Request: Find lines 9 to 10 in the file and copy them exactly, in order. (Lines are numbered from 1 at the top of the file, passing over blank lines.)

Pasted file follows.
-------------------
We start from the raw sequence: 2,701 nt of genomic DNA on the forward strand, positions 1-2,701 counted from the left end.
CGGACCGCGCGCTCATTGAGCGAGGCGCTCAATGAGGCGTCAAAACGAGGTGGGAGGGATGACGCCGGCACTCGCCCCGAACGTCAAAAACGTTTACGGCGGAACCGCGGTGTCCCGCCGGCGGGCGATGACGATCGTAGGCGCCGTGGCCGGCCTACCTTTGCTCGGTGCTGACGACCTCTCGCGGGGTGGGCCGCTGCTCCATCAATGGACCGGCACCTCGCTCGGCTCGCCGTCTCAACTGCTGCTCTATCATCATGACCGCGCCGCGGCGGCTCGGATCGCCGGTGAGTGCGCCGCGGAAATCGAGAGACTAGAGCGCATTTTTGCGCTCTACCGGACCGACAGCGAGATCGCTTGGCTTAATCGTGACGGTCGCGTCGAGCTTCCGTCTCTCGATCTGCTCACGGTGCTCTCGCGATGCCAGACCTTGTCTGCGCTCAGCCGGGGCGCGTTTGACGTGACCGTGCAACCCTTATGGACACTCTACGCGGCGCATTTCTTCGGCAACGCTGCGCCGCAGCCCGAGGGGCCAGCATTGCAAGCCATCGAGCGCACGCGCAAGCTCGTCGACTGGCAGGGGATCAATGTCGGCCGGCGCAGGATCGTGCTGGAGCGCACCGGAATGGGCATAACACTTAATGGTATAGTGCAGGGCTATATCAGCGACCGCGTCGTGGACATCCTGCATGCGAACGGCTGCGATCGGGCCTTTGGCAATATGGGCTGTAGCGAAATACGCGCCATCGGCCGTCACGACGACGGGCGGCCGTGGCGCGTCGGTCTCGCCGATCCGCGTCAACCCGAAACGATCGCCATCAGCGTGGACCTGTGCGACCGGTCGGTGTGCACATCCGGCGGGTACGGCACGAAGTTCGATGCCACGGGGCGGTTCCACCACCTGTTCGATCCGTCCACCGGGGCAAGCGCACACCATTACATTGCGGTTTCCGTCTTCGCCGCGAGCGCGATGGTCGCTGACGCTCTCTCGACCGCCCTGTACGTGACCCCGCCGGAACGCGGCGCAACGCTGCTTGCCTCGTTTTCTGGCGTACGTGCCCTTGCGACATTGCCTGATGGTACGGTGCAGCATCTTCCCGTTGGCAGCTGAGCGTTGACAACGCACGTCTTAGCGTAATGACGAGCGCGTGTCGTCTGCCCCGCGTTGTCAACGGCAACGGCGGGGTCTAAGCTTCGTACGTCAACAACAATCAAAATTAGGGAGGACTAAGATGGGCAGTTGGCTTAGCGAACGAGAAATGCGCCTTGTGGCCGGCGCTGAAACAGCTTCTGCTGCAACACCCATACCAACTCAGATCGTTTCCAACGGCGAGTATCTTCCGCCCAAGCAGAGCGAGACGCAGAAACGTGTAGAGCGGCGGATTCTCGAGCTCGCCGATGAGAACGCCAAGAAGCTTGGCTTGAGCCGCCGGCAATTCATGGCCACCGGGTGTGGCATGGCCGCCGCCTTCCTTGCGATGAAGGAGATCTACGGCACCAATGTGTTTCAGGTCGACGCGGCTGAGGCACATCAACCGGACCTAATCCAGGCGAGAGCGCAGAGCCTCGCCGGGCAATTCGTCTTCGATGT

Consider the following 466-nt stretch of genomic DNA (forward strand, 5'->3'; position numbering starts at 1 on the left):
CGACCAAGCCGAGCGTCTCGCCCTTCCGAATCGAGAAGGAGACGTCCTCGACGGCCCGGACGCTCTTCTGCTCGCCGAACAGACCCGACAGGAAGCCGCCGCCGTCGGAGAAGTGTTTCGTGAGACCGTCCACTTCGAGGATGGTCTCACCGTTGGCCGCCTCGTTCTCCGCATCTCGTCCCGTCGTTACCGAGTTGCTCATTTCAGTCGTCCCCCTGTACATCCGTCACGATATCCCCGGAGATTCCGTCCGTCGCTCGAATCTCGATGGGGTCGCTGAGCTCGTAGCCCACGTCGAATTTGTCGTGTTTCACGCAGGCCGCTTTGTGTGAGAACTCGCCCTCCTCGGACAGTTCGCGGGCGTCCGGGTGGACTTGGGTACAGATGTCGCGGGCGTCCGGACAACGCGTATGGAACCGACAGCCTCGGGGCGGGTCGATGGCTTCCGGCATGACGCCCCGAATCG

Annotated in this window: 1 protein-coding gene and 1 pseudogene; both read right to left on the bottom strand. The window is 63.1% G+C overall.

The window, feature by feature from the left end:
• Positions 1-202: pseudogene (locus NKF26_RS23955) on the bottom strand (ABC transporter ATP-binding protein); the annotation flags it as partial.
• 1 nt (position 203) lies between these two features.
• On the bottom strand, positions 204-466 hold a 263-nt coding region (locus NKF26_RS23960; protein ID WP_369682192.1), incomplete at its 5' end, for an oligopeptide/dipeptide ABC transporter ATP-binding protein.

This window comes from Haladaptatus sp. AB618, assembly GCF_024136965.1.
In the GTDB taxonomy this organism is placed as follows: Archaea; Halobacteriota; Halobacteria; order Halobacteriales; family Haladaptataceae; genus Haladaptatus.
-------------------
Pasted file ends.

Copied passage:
• On the bottom strand, positions 204-466 hold a 263-nt coding region (locus NKF26_RS23960; protein ID WP_369682192.1), incomplete at its 5' end, for an oligopeptide/dipeptide ABC transporter ATP-binding protein.

This window comes from Haladaptatus sp. AB618, assembly GCF_024136965.1.